More From the Girlfriends

What if your worst chapters could become your greatest victories? I know that they can!

Everyone likes a good story, but not everyone likes their own story. My new book, When You Don’t Like Your Story, challenges us to ask: What if God doesn’t want us to rip out our difficult chapters but repurpose them for good?

In fact, the worst parts of your story might just be what God uses the most. 2021 might just be the year to turn your story around and write a different ending. Click here to join Sharon’s FREE online When You Don’t Like Your Story Bible Study running February 15 – March 8.

© 2021 by Sharon Jaynes. All rights reserved.

5 Responses to “How Can I Forgive and Forget?”

  1. Tommy says:

    ..SO GOOD

    “If God remembering means He is about to act, then God forgetting means that He is not going to act….While we cannot forget the wounds of our past, we can choose not to act on them. We can choose to forgive the person who has hurt us and not allow the memory to control our lives. In that sense, we can forgive and forget.”….amen, well shared Sharon.

  2. Tommy says:

    ..SO GOOD

    “If God remembering means He is about to act, then God forgetting means that He is not going to act…While we cannot forget the wounds of our past, we can choose not to act on them. We can choose to forgive the person who has hurt us and not allow the memory to control our lives. In that sense, we can forgive and forget.”…amen, well shared Sharon.

  3. Carolyn says:

    Thank You for sharing this! All too often memories from my past come up – lately more than ever – and they make me shudder in shame. God has flipped my perspective from bring ashamed of what I’ve done to rejoicing in how much He has transformed me – because I am simply not the person I used to be. But when those memories come up, and I can’t forget them, I have to realize that the devil is trowing them in my face as an attack to put my head down. But God is the Lifter of my head! Sharon I’m encouraged by your words, “the memories have so little power over my actions and emotions these days”. This is so true! I feel so beaten down sometimes by these memories, but you’ve lifted the veil! These memories do not have any influence on my life today whatsoever! They have just been making me feel badly about myself – that’s it. Wow, you’ve REALLY helped me today, THANK YOU!!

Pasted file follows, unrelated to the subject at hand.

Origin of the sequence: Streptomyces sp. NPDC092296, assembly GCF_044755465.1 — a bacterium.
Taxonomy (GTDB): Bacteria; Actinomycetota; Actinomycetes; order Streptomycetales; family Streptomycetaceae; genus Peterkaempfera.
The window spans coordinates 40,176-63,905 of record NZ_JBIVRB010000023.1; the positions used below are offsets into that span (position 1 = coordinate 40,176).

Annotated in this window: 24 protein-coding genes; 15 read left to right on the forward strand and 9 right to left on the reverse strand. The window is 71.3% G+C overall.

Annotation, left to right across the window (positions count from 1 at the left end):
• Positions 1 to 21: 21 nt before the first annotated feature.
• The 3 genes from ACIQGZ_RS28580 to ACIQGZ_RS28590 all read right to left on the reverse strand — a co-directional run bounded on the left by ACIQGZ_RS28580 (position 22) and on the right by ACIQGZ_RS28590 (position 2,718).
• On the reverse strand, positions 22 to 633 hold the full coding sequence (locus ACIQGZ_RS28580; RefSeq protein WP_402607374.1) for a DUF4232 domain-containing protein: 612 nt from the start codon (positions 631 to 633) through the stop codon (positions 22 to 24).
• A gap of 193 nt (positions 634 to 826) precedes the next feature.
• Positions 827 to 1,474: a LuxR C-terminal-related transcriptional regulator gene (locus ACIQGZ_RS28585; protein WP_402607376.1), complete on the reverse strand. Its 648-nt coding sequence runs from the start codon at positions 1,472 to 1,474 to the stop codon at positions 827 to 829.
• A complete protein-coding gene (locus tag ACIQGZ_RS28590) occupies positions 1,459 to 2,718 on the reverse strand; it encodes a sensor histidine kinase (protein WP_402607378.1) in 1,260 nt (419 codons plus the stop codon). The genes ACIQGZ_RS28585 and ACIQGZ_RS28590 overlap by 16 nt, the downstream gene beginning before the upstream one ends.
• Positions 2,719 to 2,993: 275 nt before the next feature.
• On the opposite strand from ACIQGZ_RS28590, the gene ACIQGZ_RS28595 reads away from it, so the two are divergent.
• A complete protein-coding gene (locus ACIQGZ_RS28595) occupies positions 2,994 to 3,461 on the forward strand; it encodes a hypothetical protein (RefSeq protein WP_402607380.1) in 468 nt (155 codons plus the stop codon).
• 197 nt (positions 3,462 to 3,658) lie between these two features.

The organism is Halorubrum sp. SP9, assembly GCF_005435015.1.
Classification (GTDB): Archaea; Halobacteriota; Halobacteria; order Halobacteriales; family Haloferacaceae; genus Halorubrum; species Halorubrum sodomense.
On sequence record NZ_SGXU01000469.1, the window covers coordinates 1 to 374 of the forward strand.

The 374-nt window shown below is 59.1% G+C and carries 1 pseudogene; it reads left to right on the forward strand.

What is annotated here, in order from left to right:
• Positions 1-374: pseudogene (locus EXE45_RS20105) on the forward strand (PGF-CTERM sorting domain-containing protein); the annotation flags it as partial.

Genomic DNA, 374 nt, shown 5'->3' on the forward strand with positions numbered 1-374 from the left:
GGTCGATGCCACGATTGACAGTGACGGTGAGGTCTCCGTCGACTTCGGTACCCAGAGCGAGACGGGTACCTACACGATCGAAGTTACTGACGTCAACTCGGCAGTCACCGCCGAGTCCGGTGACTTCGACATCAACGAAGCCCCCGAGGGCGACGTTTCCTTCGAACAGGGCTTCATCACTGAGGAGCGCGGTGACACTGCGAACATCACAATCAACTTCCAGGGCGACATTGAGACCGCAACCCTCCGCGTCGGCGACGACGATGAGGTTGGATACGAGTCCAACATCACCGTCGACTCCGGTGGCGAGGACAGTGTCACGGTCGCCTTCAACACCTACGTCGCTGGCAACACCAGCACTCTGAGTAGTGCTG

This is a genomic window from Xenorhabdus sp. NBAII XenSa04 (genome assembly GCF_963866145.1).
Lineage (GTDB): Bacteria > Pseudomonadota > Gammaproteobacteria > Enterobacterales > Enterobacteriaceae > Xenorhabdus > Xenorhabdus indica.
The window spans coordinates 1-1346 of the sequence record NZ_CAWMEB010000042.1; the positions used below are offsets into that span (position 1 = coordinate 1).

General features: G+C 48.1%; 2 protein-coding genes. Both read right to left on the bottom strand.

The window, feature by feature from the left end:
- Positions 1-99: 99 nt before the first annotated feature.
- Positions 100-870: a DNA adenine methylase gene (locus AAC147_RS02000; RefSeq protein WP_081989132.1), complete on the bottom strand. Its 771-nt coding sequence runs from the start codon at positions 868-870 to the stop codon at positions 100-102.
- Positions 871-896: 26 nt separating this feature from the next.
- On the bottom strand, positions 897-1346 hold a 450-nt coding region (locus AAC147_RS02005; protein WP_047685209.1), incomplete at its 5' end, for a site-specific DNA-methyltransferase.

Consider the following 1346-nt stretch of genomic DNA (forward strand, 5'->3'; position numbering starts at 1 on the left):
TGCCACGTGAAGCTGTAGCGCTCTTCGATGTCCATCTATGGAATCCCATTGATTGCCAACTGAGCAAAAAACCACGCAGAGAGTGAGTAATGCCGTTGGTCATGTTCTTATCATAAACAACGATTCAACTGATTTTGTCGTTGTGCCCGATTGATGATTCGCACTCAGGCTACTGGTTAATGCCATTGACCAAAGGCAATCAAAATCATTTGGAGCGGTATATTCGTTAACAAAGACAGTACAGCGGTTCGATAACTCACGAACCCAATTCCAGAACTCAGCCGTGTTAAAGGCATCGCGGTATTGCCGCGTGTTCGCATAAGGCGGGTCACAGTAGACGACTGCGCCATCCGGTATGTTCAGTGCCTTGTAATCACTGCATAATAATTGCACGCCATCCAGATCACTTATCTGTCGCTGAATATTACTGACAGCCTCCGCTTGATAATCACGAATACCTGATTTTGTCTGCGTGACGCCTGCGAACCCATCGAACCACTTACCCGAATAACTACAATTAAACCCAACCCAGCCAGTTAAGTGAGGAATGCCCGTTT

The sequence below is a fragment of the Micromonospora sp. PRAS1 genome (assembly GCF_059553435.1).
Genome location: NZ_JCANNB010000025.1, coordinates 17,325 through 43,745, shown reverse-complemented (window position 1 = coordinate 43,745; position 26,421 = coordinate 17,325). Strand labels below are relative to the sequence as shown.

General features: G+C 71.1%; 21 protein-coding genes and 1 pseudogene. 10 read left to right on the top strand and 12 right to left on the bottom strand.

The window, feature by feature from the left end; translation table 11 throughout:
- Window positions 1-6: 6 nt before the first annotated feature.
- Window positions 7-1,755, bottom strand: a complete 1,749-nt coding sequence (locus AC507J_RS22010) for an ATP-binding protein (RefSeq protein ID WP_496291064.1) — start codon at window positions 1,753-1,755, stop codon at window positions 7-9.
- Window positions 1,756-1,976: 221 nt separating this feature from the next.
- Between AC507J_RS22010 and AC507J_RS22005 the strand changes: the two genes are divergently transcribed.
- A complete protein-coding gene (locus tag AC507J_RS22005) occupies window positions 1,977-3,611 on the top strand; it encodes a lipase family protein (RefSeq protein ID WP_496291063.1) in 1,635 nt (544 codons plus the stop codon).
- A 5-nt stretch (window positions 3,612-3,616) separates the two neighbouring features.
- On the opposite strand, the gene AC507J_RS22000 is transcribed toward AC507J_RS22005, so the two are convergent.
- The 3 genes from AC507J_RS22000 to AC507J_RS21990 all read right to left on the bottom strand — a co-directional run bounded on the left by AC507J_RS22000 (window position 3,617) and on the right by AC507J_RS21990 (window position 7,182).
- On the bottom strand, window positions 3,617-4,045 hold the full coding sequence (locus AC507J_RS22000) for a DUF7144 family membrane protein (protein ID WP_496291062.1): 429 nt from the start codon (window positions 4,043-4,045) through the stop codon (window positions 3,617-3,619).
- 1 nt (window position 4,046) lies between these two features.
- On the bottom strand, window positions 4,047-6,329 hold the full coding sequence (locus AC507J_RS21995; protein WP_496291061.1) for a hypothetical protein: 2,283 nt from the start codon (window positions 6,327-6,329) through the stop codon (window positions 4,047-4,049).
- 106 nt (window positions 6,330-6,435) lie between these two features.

4. Angela says:

    I have to admit I thought I was doing good. I thought I could honestly say I wouldnt change a thing in my story because it has made me who I am and I have seen the beautiful things God can do with the ugly. YES ,I can still say that but lately there are some things that I think I just buried to try and forget. Thank you for your book and these devotions! They help remind me of God’s TRUTH. The funny thing is I thought I was buying the book for someone else but when it arrived I realized God intended it for me first.

  5. Cynthia says:

    This was truly amazing because I think about the hurt and pain that I have experienced but I’m so thankful that I am not that same person anymore. The devil has his moment where he throws those things of the pat in my face, but I can say by the Grace and Forgiveness of God they are no longer a distraction. I don’t even give them a second thought because I am striving and thriving on keeping my focus on what’s ahead/ right in front of me and that’s God because He will never leave me nor forsake me. I can definitely say that being in God’s Truth I will always overcome and I know deep in my heart my good days outweigh my bad days. My pain and suffering has taught me alot.